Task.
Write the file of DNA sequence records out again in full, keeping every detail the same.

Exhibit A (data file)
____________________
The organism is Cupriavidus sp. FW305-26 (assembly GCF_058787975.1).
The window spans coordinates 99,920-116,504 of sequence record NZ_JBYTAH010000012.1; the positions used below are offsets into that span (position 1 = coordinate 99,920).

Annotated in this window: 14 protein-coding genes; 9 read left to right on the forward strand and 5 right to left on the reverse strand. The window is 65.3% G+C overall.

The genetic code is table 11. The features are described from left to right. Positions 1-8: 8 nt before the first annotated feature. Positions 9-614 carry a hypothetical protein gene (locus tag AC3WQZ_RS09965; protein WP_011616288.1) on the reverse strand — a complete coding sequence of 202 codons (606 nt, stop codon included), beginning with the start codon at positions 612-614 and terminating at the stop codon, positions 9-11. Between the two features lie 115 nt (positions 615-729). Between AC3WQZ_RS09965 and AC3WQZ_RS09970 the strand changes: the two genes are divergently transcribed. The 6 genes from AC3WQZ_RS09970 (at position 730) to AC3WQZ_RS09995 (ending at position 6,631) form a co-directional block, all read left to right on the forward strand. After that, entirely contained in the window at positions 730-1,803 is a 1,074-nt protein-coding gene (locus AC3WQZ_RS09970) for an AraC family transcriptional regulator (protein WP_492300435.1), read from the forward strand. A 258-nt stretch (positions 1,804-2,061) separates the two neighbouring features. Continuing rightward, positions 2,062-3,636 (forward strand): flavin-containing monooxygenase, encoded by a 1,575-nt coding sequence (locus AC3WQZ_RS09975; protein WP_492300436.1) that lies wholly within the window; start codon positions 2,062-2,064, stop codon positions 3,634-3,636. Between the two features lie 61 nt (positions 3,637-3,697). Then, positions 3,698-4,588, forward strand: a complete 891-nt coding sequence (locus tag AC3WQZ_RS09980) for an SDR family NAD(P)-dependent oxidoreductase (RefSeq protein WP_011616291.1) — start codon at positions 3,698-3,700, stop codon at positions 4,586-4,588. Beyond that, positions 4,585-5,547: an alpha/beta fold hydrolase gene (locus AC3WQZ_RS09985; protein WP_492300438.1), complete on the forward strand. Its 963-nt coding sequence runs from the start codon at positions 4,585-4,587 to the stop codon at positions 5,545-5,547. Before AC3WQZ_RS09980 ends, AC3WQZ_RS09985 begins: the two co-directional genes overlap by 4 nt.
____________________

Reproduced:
The organism is Cupriavidus sp. FW305-26 (assembly GCF_058787975.1).
The window spans coordinates 99,920-116,504 of sequence record NZ_JBYTAH010000012.1; the positions used below are offsets into that span (position 1 = coordinate 99,920).

Annotated in this window: 14 protein-coding genes; 9 read left to right on the forward strand and 5 right to left on the reverse strand. The window is 65.3% G+C overall.

The genetic code is table 11. The features are described from left to right. Positions 1-8: 8 nt before the first annotated feature. Positions 9-614 carry a hypothetical protein gene (locus tag AC3WQZ_RS09965; protein WP_011616288.1) on the reverse strand — a complete coding sequence of 202 codons (606 nt, stop codon included), beginning with the start codon at positions 612-614 and terminating at the stop codon, positions 9-11. Between the two features lie 115 nt (positions 615-729). Between AC3WQZ_RS09965 and AC3WQZ_RS09970 the strand changes: the two genes are divergently transcribed. The 6 genes from AC3WQZ_RS09970 (at position 730) to AC3WQZ_RS09995 (ending at position 6,631) form a co-directional block, all read left to right on the forward strand. After that, entirely contained in the window at positions 730-1,803 is a 1,074-nt protein-coding gene (locus AC3WQZ_RS09970) for an AraC family transcriptional regulator (protein WP_492300435.1), read from the forward strand. A 258-nt stretch (positions 1,804-2,061) separates the two neighbouring features. Continuing rightward, positions 2,062-3,636 (forward strand): flavin-containing monooxygenase, encoded by a 1,575-nt coding sequence (locus AC3WQZ_RS09975; protein WP_492300436.1) that lies wholly within the window; start codon positions 2,062-2,064, stop codon positions 3,634-3,636. Between the two features lie 61 nt (positions 3,637-3,697). Then, positions 3,698-4,588, forward strand: a complete 891-nt coding sequence (locus tag AC3WQZ_RS09980) for an SDR family NAD(P)-dependent oxidoreductase (RefSeq protein WP_011616291.1) — start codon at positions 3,698-3,700, stop codon at positions 4,586-4,588. Beyond that, positions 4,585-5,547: an alpha/beta fold hydrolase gene (locus AC3WQZ_RS09985; protein WP_492300438.1), complete on the forward strand. Its 963-nt coding sequence runs from the start codon at positions 4,585-4,587 to the stop codon at positions 5,545-5,547. Before AC3WQZ_RS09980 ends, AC3WQZ_RS09985 begins: the two co-directional genes overlap by 4 nt.